In Europe - West, June 30, 2016

Introductory note by New Cold The following news item, dated from June 30, is posted to New Cold for the information of readers. It contains information concerning polling of German citizen attitudes to NATO war policies. As to the reporting in the article of voiced unease among certain German politicians with the war course of NATO in eastern Europe, this unease can be judged against the actions of the German government. The government recently spearheaded a vote at the European Union to extend economic sanctions against Russia and Crimea. It continues to blame Russia for violations of the Minsk-2 ceasefire agreement, even though these violations are being committed by Berlin’s erstwile ally in Kyiv and even though Russia is a guarantor of the Minsk-2 agreement (along with Germany and France), not a signator. Lastly, at the recent war summit of NATO in Warsaw, Germany agreed to head one of the four proto-combat battalions which NATO is provocatively stationing in eastern European countries bordering Russia.

Traditional Easter antiwar march in Germany in April 2015 (DPA)

Traditional Easter antiwar march in Germany in April 2015 (DPA)

Only nine percent of Germans support NATO’s buildup in Eastern Europe, a new YouGov poll found. Two-thirds also agreed with Germany’s Foreign Minister, who recently said the military alliance should abandon its “sabre-rattling” at Russia’s doorstep.

German Foreign Minister Frank-Walter Steinmeier drew much flak from local media for saying earlier in June that NATO’s”war-mongering” near Russia’s borders only adds fuel to an “old confrontation.” However, a recent survey shows that the majority of Germans largely agree with him.

Some 64 percent of respondents share Steinmeier’s views, according to a poll conducted by YouGov at the request of DPA news agency, according to Frankfurter Allgemeine Zeitung. Only 16 per cent rejected the Foreign Minister’s statement, and just 9 per cent approved of the German government’s plan to send hundreds of troops to the Baltics in order to help deter what NATO calls “Russian assertiveness.”

On June 18, Foreign Minister Steinmeier slammed NATO’s plan, in which Germany is expected to play a lead role, to deploy both troops and military equipment to the Baltics. Speaking to Bild am Sonntag newspaper, he said, “Whoever believes that a symbolic tank parade on the alliance’s eastern border will bring security is mistaken.” NATO’s “saber-rattling and warmongering” only aggravate already extant tensions in the region and will not help restore trust and dialogue with Moscow, he added.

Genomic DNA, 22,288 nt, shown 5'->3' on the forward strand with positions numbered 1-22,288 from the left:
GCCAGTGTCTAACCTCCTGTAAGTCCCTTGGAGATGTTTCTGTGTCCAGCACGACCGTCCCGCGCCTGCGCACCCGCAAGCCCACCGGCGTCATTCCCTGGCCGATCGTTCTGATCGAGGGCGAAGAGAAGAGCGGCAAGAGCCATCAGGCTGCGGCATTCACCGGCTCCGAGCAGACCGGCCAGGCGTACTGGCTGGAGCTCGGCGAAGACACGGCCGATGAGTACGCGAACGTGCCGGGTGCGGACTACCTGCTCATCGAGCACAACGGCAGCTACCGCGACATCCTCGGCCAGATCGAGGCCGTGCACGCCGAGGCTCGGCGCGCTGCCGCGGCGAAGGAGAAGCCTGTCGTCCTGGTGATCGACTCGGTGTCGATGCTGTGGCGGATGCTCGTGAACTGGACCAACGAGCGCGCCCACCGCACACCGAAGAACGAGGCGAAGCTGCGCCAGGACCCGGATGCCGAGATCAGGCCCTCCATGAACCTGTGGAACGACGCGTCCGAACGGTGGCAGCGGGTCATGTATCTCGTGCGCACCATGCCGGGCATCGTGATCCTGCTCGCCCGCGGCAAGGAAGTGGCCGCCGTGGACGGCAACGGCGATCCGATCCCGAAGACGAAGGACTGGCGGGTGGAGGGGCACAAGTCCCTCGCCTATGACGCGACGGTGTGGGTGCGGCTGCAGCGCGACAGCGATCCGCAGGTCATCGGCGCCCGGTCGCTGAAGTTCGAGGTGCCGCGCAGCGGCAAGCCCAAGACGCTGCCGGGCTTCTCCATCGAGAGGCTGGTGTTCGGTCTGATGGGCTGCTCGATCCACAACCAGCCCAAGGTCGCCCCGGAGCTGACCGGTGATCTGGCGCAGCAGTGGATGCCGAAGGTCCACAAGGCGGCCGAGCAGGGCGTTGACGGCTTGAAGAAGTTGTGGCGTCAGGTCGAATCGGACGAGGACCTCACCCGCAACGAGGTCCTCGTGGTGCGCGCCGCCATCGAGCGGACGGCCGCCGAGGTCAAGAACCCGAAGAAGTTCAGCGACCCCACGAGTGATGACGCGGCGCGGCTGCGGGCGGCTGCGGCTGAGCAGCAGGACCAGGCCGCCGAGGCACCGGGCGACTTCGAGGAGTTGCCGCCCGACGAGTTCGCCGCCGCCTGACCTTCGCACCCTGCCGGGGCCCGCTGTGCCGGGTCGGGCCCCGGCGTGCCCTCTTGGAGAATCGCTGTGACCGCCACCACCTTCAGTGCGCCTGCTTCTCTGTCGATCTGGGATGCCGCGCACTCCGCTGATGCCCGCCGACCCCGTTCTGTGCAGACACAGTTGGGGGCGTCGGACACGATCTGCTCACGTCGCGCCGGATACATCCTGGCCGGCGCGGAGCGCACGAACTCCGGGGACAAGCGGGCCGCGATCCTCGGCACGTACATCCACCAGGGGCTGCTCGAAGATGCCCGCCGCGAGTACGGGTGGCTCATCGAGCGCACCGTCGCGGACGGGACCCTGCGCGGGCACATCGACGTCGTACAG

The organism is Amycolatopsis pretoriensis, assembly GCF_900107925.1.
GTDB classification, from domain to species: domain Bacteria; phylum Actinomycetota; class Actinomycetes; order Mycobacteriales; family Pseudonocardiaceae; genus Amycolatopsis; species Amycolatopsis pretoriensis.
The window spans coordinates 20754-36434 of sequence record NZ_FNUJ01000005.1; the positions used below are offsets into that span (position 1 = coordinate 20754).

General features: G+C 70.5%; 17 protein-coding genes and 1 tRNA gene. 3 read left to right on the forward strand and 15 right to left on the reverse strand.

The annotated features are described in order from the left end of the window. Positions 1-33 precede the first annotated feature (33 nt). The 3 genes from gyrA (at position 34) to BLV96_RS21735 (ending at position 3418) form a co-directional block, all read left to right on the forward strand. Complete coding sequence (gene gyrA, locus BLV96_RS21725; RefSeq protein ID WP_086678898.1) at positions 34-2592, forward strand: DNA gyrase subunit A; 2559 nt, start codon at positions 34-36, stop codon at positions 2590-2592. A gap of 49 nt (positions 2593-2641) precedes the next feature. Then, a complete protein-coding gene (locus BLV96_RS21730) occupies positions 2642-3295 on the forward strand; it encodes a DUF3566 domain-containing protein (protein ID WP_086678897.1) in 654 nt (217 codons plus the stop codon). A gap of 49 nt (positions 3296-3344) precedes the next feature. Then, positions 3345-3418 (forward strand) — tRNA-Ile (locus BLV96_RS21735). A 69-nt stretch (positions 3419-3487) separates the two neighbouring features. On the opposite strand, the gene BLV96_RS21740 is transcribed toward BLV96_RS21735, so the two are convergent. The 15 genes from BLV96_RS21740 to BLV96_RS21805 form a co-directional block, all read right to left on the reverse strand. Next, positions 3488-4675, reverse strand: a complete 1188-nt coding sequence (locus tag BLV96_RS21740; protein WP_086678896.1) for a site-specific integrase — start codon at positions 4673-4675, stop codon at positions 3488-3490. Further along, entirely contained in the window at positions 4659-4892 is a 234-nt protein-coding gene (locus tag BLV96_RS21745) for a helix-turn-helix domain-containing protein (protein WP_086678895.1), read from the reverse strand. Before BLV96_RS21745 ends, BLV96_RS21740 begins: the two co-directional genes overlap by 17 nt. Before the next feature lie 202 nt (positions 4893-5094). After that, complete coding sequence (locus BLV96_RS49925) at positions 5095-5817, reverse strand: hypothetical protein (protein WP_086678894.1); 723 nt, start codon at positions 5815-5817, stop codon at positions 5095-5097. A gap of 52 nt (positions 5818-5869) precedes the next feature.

It would be “fatal to now narrow the focus to the military, and seek a remedy solely through a policy of deterrence,” the German FM said, before stressing, “We are well-advised to not create pretexts to renew an old confrontation.”

The statement sparked a barrage of accusations in the German media, with some newspapers calling the FM’s comments” However, several days later Gernot Erler, the German government’s coordinator for Russia, echoed Steinmeier’s remarks, telling Passauer Neue Presse, “Decisions to station troops and military operations swing wildly from one side to another. It is dangerous.”

a gift to Putin” and “an unprecedented act of disloyalty.”

“This is exactly the kind of developments which lead to uncontrolled situations, even war,” Erler said. Earlier in June, NATO green-lighted the deployment of a 4,000-strong force in the Baltic countries and Poland, in addition to the more than 1,000 troops already stationed there on a rotational basis.

On Wednesday, Russian Defense Minister Sergey Shoigu said that NATO and the US have deployed “about 1,200 pieces of military equipment, including 30 combat jets” in the region. Moscow has repeatedly criticized NATO’s build-up in Eastern Europe, calling it a needless provocation and promising an adequate response.


EDITOR’S NOTE: We remind our readers that publication of articles on our site does not mean that we agree with what is written. Our policy is to publish anything which we consider of interest, so as to assist our readers in forming their opinions. Sometimes we even publish articles with which we totally disagree, since we believe it is important for our readers to be informed on as wide a spectrum of views as possible.

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